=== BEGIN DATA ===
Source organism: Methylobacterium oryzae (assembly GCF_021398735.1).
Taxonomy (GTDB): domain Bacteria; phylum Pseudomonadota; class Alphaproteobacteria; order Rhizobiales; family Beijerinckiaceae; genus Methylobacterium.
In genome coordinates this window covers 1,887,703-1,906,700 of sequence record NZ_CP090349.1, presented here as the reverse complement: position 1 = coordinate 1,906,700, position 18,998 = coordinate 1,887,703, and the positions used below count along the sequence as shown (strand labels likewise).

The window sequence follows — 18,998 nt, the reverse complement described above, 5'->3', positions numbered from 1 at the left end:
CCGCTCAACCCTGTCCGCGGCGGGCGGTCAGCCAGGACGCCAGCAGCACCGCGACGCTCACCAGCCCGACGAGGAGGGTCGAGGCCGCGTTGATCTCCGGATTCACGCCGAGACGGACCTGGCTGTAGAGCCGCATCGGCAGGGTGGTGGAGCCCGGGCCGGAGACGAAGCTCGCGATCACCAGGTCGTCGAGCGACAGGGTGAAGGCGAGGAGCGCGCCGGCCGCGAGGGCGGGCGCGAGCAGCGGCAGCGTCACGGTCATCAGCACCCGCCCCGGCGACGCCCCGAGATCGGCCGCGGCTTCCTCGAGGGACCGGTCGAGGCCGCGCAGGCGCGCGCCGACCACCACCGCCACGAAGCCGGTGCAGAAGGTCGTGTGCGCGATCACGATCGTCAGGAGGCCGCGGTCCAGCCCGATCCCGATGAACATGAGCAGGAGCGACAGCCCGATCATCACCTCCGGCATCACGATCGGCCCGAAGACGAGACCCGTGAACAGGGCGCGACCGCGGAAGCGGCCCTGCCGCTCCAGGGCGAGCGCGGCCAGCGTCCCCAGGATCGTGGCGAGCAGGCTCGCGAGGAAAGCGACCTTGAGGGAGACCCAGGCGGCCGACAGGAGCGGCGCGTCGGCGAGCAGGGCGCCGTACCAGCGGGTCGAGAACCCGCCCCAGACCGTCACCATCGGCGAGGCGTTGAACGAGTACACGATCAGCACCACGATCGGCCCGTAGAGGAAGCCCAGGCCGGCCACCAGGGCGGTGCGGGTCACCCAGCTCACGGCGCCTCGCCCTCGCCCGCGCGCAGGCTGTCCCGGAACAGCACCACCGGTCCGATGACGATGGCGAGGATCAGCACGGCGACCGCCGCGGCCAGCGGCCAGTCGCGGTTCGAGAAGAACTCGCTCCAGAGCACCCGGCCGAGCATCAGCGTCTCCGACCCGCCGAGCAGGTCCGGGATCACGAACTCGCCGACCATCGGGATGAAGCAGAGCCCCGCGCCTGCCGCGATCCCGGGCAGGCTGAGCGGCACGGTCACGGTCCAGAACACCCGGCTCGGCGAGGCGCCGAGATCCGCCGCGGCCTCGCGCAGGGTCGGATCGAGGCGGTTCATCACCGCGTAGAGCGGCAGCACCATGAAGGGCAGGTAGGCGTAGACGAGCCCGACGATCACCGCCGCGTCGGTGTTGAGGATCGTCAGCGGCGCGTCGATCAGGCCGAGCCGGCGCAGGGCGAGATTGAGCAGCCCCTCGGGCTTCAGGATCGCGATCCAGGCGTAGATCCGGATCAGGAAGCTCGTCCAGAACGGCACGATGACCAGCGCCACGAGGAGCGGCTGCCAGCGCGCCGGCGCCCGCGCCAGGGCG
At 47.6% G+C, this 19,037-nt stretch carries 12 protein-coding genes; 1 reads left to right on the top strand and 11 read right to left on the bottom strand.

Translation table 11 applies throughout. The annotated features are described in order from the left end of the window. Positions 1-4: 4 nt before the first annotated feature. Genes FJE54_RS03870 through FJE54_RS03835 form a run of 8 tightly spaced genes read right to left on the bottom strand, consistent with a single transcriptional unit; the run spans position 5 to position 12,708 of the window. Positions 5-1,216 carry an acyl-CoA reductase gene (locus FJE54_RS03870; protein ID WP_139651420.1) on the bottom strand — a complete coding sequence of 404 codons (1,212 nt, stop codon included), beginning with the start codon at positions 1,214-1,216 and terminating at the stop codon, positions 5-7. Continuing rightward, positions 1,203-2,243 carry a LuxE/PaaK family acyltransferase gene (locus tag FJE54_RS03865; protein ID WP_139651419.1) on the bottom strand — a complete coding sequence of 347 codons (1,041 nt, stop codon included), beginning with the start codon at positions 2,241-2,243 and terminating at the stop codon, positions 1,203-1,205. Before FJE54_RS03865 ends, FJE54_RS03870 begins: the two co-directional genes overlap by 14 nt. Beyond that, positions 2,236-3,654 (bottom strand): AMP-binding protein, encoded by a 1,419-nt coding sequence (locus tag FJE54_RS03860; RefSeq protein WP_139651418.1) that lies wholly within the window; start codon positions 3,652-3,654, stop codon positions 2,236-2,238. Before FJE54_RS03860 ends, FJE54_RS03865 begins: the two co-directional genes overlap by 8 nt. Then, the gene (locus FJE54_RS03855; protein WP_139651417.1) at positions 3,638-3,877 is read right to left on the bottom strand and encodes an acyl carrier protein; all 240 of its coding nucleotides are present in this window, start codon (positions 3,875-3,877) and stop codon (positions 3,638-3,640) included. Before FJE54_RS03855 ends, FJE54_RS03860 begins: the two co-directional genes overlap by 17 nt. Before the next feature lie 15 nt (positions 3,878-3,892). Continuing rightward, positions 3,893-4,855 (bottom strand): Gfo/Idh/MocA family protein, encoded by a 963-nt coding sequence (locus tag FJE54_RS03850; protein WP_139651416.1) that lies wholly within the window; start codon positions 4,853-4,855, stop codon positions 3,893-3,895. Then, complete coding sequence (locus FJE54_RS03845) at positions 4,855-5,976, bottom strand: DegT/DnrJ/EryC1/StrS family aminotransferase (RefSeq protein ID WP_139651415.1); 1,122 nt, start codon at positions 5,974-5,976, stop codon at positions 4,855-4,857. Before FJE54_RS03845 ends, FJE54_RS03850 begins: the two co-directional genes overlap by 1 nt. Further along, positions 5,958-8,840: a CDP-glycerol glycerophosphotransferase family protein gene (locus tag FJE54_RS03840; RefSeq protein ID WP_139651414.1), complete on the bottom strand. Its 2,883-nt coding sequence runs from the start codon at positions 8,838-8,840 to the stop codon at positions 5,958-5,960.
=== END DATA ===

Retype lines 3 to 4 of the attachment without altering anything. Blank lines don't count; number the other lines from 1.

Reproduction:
In genome coordinates this window covers 1,887,703-1,906,700 of sequence record NZ_CP090349.1, presented here as the reverse complement: position 1 = coordinate 1,906,700, position 18,998 = coordinate 1,887,703, and the positions used below count along the sequence as shown (strand labels likewise).

The window sequence follows — 18,998 nt, the reverse complement described above, 5'->3', positions numbered from 1 at the left end: